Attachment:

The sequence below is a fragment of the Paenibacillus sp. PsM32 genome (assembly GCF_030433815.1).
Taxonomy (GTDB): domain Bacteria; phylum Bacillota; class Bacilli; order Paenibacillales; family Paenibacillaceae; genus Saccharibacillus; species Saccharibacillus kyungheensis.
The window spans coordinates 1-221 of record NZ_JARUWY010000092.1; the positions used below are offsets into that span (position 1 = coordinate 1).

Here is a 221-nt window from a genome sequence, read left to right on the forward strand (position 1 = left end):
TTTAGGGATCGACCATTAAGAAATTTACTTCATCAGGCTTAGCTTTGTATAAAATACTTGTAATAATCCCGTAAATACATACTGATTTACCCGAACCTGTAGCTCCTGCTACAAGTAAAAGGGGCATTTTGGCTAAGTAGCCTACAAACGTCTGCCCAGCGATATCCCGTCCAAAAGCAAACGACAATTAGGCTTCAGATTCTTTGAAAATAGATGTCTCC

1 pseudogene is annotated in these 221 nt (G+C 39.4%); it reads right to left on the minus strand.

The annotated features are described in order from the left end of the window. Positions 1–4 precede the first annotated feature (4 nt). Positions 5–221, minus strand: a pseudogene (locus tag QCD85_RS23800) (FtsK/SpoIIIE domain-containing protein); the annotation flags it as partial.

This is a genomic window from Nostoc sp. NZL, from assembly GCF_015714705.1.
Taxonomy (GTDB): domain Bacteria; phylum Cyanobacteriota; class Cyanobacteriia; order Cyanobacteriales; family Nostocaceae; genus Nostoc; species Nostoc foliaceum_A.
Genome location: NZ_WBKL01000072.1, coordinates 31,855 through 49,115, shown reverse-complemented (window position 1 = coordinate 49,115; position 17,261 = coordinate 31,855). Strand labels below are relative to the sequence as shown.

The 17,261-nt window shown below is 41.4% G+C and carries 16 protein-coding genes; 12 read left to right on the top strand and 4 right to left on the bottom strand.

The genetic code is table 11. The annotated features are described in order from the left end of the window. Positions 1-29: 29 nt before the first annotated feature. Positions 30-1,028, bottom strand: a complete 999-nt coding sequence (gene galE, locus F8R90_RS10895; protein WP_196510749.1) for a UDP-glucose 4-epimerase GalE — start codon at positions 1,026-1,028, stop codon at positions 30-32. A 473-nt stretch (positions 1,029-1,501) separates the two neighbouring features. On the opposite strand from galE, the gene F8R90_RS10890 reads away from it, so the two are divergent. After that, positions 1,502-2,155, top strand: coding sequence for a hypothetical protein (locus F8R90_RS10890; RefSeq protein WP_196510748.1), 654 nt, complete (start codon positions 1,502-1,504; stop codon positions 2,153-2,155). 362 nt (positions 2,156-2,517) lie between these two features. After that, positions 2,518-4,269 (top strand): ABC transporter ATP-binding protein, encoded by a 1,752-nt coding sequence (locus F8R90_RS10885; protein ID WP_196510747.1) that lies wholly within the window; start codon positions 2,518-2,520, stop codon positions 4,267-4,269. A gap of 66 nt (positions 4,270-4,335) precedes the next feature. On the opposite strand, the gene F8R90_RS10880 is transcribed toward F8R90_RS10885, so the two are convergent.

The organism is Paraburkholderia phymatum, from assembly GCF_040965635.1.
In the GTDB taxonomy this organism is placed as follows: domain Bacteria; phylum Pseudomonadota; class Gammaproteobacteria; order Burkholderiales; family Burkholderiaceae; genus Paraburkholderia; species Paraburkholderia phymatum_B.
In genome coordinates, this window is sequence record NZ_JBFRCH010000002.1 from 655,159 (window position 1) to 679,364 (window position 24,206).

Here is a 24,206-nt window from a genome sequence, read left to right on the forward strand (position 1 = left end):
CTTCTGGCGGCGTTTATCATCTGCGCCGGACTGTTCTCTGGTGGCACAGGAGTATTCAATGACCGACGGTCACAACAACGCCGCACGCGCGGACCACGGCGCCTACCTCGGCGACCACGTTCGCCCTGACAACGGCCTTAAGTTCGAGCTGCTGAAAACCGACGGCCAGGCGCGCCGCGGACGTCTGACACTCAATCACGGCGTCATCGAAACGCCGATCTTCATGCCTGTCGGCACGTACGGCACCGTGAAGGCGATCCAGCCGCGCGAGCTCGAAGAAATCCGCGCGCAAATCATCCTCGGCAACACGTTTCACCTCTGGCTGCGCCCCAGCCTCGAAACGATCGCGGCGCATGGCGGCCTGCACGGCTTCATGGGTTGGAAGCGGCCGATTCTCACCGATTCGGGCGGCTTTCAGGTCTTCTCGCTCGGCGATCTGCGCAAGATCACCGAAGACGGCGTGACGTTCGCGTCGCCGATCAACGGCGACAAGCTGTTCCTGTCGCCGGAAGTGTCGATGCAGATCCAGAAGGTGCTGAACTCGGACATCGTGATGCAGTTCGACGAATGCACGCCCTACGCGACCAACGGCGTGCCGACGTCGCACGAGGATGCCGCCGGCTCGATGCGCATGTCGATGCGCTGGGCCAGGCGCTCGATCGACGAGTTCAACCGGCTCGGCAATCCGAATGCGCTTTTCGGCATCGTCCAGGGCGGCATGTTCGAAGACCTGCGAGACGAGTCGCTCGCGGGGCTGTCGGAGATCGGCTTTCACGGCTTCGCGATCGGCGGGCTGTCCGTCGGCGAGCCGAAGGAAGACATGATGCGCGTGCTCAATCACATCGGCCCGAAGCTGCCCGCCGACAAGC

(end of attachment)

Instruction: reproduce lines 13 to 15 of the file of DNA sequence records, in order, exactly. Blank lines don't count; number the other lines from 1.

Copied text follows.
The organism is Paraburkholderia phymatum, from assembly GCF_040965635.1.
In the GTDB taxonomy this organism is placed as follows: domain Bacteria; phylum Pseudomonadota; class Gammaproteobacteria; order Burkholderiales; family Burkholderiaceae; genus Paraburkholderia; species Paraburkholderia phymatum_B.
In genome coordinates, this window is sequence record NZ_JBFRCH010000002.1 from 655,159 (window position 1) to 679,364 (window position 24,206).